This morning the Red Sox traded infielder Jed Lowrie to the Astros in a deal for reliever Mark Melancon and it didn’t take them long to replace him, with Jon Heyman of CBSSports.com reporting that Boston has signed Nick Punto to a two-year, $3.5 million contract.
Punto was paid just $750,000 by the Cardinals and making a two-year commitment to a 34-year-old utility man with a .652 career OPS seems excessive, but he hit well in 63 games for St. Louis this season and is a standout defender at second base, third base, and shortstop.
For years Punto was overmatched as a regular in Minnesota, but as a utility man he’s an excellent fit even if the Red Sox paid a premium for a role player. Hopefully the Fenway Park crowd likes head-first slides.
Free agent right-hander Yovani Gallardo is headed back to the Brewers on a major league deal, The Athletic’s Ken Rosenthal reports. No other terms have been reported yet, as the agreement is still pending a physical.
Gallardo, 31, completed a one-year run with the Mariners before getting his $13 million option declined by the team last month. He provided little value during his time in Seattle, pitching to a 5-10 record in 22 starts and putting up a 5.72 ERA, 4.1 BB/9 and 6.5 SO/9 in 130 2/3 innings as both a starter and reliever.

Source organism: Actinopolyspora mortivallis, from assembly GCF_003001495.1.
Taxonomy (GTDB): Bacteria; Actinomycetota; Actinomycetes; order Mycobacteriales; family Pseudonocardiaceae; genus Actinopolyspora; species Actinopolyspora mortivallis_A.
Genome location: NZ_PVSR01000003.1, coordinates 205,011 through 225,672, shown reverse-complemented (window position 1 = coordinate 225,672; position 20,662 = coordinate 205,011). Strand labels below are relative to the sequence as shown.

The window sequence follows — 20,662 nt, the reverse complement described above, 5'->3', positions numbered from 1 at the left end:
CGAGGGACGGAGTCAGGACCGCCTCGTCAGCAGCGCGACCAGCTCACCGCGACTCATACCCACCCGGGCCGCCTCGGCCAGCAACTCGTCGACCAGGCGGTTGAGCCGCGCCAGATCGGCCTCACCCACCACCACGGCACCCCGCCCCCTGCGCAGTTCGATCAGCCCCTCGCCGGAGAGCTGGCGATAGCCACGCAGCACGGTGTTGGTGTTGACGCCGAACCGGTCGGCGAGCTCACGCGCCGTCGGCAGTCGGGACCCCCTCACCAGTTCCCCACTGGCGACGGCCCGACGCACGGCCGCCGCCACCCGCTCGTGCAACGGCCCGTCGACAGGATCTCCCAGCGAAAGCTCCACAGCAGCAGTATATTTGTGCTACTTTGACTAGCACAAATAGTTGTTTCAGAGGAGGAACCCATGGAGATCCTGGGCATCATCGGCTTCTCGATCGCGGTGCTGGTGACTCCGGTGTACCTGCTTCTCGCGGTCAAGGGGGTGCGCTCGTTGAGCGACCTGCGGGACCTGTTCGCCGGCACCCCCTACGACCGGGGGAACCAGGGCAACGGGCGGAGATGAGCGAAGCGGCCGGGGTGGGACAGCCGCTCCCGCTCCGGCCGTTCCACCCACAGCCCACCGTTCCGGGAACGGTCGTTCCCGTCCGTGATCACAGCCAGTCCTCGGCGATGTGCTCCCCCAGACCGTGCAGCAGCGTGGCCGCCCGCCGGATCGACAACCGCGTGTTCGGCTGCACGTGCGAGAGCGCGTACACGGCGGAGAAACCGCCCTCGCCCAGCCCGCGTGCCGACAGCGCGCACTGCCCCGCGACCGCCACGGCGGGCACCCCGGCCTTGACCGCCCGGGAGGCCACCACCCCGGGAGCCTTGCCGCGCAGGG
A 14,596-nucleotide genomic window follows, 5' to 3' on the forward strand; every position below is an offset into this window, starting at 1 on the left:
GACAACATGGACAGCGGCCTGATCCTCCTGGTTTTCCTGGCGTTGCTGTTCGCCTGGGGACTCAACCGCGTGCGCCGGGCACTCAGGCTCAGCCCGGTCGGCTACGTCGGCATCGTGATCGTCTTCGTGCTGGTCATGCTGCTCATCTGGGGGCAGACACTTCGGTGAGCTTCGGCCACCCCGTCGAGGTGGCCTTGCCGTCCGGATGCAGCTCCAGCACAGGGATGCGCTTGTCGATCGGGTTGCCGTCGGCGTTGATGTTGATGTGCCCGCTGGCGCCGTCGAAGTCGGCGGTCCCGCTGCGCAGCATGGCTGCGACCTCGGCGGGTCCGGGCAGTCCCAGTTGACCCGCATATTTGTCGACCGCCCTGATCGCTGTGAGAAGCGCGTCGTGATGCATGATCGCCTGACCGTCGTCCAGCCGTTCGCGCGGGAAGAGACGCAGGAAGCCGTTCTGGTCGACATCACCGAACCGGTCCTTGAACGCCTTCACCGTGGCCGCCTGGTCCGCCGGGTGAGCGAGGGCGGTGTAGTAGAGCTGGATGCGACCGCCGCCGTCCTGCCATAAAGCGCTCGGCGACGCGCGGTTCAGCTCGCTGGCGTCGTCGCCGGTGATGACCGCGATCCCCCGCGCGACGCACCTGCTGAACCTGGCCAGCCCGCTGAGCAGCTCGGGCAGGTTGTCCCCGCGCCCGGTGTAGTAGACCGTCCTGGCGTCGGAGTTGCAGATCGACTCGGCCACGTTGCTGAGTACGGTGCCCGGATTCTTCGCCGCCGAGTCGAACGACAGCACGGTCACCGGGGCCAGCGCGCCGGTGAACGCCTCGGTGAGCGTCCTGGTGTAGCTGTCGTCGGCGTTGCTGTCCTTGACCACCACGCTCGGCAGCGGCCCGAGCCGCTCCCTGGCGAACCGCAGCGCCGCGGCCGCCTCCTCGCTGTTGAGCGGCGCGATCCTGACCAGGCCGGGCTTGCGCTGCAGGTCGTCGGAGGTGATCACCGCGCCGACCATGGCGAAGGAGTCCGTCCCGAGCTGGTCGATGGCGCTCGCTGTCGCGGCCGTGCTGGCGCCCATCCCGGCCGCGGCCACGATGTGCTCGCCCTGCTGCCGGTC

Still, assuming the veteran righty is on the cusp of a comeback, he may as well try for it with his original club. Gallardo last appeared for the Brewers from 2007 to 2014, racking up a cumulative 20.8 fWAR and peaking during the 2010 season, when he earned his first All-Star nomination and Silver Slugger award. This will be his ninth career season with the club.
Even with Gallardo aboard, the Brewers are expected to continue deepening their pitching stores for 2018. With team ace Jimmy Nelson still recovering from shoulder surgery, the club will enter the season with a projected rotation of Gallardo, Zach Davies, Chase Anderson and Junior Guerra, the latter of whom pitched just 70 1/3 innings in 2017 following a right calf strain and shin contusion. Another big name pitcher could help cement Milwaukee’s rotation and keep them competitive for another year, though they don’t appear to have made any concrete moves in that direction so far.